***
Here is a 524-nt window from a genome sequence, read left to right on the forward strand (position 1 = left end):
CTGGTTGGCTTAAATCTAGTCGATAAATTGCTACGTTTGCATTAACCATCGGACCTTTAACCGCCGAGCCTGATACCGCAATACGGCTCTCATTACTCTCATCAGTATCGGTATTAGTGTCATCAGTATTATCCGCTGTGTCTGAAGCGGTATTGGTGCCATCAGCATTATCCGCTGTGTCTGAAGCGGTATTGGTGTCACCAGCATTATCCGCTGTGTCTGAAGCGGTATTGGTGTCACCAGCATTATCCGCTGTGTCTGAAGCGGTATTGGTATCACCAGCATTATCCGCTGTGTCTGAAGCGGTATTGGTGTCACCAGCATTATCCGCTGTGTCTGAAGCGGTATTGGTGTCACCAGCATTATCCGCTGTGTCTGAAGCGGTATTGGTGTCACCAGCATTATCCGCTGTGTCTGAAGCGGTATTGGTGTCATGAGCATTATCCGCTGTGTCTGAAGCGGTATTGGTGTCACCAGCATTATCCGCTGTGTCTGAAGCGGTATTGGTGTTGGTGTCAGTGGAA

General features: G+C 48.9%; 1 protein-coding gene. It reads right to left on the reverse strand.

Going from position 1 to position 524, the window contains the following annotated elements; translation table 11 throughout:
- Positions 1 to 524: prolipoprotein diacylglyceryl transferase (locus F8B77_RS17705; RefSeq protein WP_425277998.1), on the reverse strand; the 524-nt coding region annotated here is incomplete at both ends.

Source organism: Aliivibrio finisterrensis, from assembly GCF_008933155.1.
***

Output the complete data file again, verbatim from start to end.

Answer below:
Here is a 524-nt window from a genome sequence, read left to right on the forward strand (position 1 = left end):
CTGGTTGGCTTAAATCTAGTCGATAAATTGCTACGTTTGCATTAACCATCGGACCTTTAACCGCCGAGCCTGATACCGCAATACGGCTCTCATTACTCTCATCAGTATCGGTATTAGTGTCATCAGTATTATCCGCTGTGTCTGAAGCGGTATTGGTGCCATCAGCATTATCCGCTGTGTCTGAAGCGGTATTGGTGTCACCAGCATTATCCGCTGTGTCTGAAGCGGTATTGGTGTCACCAGCATTATCCGCTGTGTCTGAAGCGGTATTGGTATCACCAGCATTATCCGCTGTGTCTGAAGCGGTATTGGTGTCACCAGCATTATCCGCTGTGTCTGAAGCGGTATTGGTGTCACCAGCATTATCCGCTGTGTCTGAAGCGGTATTGGTGTCACCAGCATTATCCGCTGTGTCTGAAGCGGTATTGGTGTCATGAGCATTATCCGCTGTGTCTGAAGCGGTATTGGTGTCACCAGCATTATCCGCTGTGTCTGAAGCGGTATTGGTGTTGGTGTCAGTGGAA

General features: G+C 48.9%; 1 protein-coding gene. It reads right to left on the reverse strand.

Going from position 1 to position 524, the window contains the following annotated elements; translation table 11 throughout:
- Positions 1 to 524: prolipoprotein diacylglyceryl transferase (locus F8B77_RS17705; RefSeq protein WP_425277998.1), on the reverse strand; the 524-nt coding region annotated here is incomplete at both ends.

Source organism: Aliivibrio finisterrensis, from assembly GCF_008933155.1.